Forming a judgement about a book is always going to be a least slightly subjective, but book reviewers have certain standard elements they analyze, that they can compare to other books. But what about books of poetry? How can reviewers form judgements on, and truly analyze a form of literature that’s so incredibly subjective? What one person thinks is beautiful poetry, another may think is too sappy or flowery. What one reader thinks is a brilliant, sharp form of modern poetry, another reader might argue is just gimmicky. Reviewers need to be able to evaluate the content of a book with a critical eye; so, what are some more objective principles a they can rely on to back up their initial opinion of a collection of poetry?
Poetry book reviews do share some elements with those of standard prose fiction and nonfiction books. Because, like a with any of those books, poetry reviewers will analyze themes, genre, figures of speech and cultural context. However, there are some things that are unique to poetry that you must consider. It must be noted that there are many loose kinds of subgenres in poetry. For example, some poems read like epic tales, such as Homer’s “Iliad;” others read like existential journal entries, such as Robert Frost’s “The Road Not Taken.” Others are more like e.e. cummings, who evoked an image on the page with his words, like his portrayal of the path of a falling leaf in his poem “l(a.”
Traditional poetry has a set form, using rhyme patterns or a meter, and a poet can be assessed by how well they use those tools. But many modern poets have abandoned those forms, or evolved them to such a point that they can’t be assessed in the same way; so the reviewer must turn to other methods. They can look at other common mechanics in each individual poem. A reviewer must address details specific to the poetry, such as the poet’s use of iambic pentameter, alliteration or onomatopoeia. They can analyze the poet’s recurring use of figures of speech, such as metaphors, similes, personification or irony.
The reviewer must also look at the overall structure of the poem. They can ask themselves questions such as “does the content in each poem flow smoothly?” A poorly structured poem may get boring part way through, or be structured in a way that makes it confusing for the reader. If it is a more grounded, narrative poem, it is also important to ask “is there a logical progression of thoughts and ideas in the poem?” However, this is harder to apply to abstract poems, where the poet is simply creating images, or using the sound of the words more than the meaning. But if that’s the case, then it still should not be a boring experience.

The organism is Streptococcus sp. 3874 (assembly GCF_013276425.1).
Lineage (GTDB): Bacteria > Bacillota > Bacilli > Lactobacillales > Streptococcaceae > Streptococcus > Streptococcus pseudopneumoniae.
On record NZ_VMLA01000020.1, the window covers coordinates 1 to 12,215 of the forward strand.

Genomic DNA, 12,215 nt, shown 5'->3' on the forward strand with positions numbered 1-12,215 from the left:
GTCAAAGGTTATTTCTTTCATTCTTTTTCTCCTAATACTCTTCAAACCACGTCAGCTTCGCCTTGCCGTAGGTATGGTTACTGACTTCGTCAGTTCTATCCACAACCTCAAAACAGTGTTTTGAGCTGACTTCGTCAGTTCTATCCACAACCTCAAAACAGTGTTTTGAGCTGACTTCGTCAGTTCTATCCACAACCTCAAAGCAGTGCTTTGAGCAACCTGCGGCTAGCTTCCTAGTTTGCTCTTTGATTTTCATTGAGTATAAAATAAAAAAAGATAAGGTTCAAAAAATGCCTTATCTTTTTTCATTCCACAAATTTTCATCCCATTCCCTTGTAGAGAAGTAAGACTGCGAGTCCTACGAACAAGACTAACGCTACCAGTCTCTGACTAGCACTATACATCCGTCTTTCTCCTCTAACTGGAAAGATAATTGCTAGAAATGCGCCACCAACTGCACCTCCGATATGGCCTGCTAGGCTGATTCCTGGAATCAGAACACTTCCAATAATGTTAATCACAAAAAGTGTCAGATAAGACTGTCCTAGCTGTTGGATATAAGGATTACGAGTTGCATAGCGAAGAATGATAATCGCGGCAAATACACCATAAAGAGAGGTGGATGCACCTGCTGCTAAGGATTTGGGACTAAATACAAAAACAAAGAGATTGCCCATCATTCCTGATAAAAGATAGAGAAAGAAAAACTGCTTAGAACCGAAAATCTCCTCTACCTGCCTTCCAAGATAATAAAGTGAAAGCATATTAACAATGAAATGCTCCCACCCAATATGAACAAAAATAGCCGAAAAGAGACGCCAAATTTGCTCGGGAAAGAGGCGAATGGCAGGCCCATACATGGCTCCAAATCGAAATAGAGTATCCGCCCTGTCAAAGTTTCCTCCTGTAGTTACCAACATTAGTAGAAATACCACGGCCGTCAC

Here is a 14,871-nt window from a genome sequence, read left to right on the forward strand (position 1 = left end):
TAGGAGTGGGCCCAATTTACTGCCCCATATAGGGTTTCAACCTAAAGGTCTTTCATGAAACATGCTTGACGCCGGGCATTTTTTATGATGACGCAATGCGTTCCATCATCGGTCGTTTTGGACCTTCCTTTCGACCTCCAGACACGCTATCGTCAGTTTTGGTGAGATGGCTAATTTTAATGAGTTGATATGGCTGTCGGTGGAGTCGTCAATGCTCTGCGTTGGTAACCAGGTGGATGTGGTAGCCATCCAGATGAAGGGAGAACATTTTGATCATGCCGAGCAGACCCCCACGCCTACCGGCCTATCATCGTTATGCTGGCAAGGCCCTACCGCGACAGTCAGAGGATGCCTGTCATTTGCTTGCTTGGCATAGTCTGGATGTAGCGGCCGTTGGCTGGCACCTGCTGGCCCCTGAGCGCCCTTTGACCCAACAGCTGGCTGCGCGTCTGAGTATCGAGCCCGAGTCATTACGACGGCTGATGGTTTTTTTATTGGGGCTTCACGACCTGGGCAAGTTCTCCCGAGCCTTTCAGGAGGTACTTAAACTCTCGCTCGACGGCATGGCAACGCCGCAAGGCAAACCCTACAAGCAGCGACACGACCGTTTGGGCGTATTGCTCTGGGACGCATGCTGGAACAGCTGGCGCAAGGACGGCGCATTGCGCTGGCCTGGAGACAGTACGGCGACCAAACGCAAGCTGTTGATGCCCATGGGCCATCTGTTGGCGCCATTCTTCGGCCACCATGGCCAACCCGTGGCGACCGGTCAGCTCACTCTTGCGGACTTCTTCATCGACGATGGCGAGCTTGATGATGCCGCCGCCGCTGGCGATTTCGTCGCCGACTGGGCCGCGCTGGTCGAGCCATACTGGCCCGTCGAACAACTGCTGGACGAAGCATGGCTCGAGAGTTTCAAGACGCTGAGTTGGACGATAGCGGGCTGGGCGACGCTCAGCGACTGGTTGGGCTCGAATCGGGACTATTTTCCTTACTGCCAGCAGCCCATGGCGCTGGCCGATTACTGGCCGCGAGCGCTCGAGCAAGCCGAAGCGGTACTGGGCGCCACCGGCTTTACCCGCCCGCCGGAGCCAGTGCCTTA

But beyond analyzing each individual poem, the reviewer must look at the collection as a cohesive whole. Like any story, a collection of poems should have an underlying message or theme. The poet will use recurring imagery or ideas throughout the series of poems, to serve as analogies for those central themes. This, of course, doesn’t apply to anthologies or the “selected works” of a poet. But when the poet releases a new book of poetry, they will endeavor to create a flow throughout the work, using an underlying focus.
A poet’s vision should become clear with a close reading. It may not be blatant, because intricate poetry can take several readings to truly understand. But there should be an overall sense of unity and flow to the pieces. A key point of analysis in poetry is not only to identify what you believe the poets main themes to be, but also if they successfully portrayed/conveyed that theme. If the collection feels like a jumbled, disorganized mess, without any reason for the discordancy, then the poet probably didn’t put enough thought into the work. Even if the reader cannot directly relate to the subjects of the poetry, a good poet should be able to make them experience, or at least understand the emotions of the idea. Therein lies the truest of talents.
In the end, the reviewer may find they simply don’t like the style of poetry. If that’s the case, they must still endeavor to be fair. Of course, always be frank and open that you don’t like the technique, or that you don’t think it works. But as with any other book, that cannot be the sole driving focus of a poetry review.